As a former special education teacher, one of my biggest jobs was undoing the damage my students incurred from standardized testing. Beginning in third grade, the students are tested almost every year. Their results share not only the student’s personal strengths and weaknesses but also how they compare to their peers. Sometimes the scores are just about reflective of the student’s academic abilities. Sometimes the scores are way off. This might be due to a number of factors: mental or physical illness the day of testing, test anxiety, format of the assessment, assessment bias, lack of resources accessible to the student, or a difficult social year for the child.
The similarities between standardized testing for public school students and comparative assessments for health systems are profound. The WHO’s 2000 World Health Report was right on with some of their conclusions. A great example is of South Africa’s ranking in overall performance at 175 out of 191. While their medical capabilities may be quite advanced, the disparity of health services between South Americans is quite large (1). This seems to be a fair ranking.
There are valid concerns about the report, however, and many reflect the same concerns about standardized testing. For example, Dr. Vincente Navarro criticized in his report that, because the test is written by an organization that is highly influenced by countries that value privatization and competition in their healthcare systems (2). This tester bias is quite unfair to systems that operate differently but not necessarily worse. Further, oversights or errors in thinking can cause skewed data results that do not accurately portray the functionality of a country’s system. Lastly, health systems do not stand on alone. They are influenced by various other systems and cannot be held 100% accountable for their results if the oversight of other systems is partially to blame.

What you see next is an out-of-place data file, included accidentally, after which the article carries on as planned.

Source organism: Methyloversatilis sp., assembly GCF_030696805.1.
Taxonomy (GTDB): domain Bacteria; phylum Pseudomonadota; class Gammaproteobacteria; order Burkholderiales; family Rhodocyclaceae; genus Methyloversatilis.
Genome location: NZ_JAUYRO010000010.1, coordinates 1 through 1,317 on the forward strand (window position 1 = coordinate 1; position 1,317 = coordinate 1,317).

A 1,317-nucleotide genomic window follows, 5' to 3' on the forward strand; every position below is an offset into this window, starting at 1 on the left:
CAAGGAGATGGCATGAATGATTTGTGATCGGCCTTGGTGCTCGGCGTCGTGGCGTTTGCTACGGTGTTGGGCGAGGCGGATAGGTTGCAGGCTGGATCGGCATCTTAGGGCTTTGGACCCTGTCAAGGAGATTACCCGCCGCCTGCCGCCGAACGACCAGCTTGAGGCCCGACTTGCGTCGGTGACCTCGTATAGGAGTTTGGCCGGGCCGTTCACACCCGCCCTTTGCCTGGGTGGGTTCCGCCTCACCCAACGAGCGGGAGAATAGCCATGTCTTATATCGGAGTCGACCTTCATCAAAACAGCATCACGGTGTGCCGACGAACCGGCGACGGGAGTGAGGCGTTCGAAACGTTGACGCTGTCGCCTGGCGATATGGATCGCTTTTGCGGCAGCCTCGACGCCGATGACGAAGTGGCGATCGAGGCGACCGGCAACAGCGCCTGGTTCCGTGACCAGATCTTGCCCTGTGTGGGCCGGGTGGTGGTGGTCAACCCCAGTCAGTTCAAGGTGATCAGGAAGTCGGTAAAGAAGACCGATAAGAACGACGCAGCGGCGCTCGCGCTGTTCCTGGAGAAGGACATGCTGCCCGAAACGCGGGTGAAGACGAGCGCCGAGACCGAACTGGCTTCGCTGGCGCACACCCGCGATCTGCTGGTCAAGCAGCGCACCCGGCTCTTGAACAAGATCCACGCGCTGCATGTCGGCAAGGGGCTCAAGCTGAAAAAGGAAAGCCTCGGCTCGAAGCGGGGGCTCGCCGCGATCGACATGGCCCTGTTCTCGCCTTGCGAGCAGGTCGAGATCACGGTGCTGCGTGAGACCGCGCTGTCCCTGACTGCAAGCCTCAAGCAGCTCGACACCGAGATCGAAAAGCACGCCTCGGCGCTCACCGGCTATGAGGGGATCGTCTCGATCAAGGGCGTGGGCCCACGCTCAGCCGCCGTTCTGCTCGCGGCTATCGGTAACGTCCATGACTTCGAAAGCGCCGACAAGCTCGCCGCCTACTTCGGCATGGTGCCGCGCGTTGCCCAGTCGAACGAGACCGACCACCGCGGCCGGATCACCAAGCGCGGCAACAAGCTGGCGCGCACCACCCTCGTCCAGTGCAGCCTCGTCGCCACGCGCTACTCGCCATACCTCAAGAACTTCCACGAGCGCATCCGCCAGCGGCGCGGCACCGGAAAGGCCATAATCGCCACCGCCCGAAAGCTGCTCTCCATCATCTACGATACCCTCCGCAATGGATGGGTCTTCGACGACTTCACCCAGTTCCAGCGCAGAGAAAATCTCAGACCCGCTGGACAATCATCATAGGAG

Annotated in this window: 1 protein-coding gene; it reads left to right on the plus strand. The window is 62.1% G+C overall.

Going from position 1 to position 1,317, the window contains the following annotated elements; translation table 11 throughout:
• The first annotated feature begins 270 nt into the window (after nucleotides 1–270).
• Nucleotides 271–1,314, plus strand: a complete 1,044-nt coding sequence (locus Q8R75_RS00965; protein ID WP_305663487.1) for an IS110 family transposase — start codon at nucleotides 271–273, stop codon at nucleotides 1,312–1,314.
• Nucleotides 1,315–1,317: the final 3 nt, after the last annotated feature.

Some critics of both standardized testing and measures of health system comparison surely argue that they should be done away with for these reasons. I argue the exact opposite. What we need is not less accountability. What we need is increased variety and a less punitive view regarding results. The WHO shouldn’t be the only organization receiving worldwide funding or attention for their standards of comparison. Further, the purpose of any type of report is not to compare countries to one another for the purpose of pointing out winners and losers, nor is it to point out how individual countries are failing. The purpose is to encourage countries to continue effective strategies, to prompt sharing of ideas amongst countries, and to point out areas of improvement, all while remembering that no test is perfect or definitive. The distinction is in the outlook and, while it may seem minute, it makes all the difference in the world.
- Coyne, J.S. & Hilsenrath, P. (2002). The world health report 2000. American Journal of Public Health, 92 (1), 30-32.
- Navarro, V. (2002). Can health systems be compared using a single measure of performance? American Journal of Public Health, 92 (1), 31-34.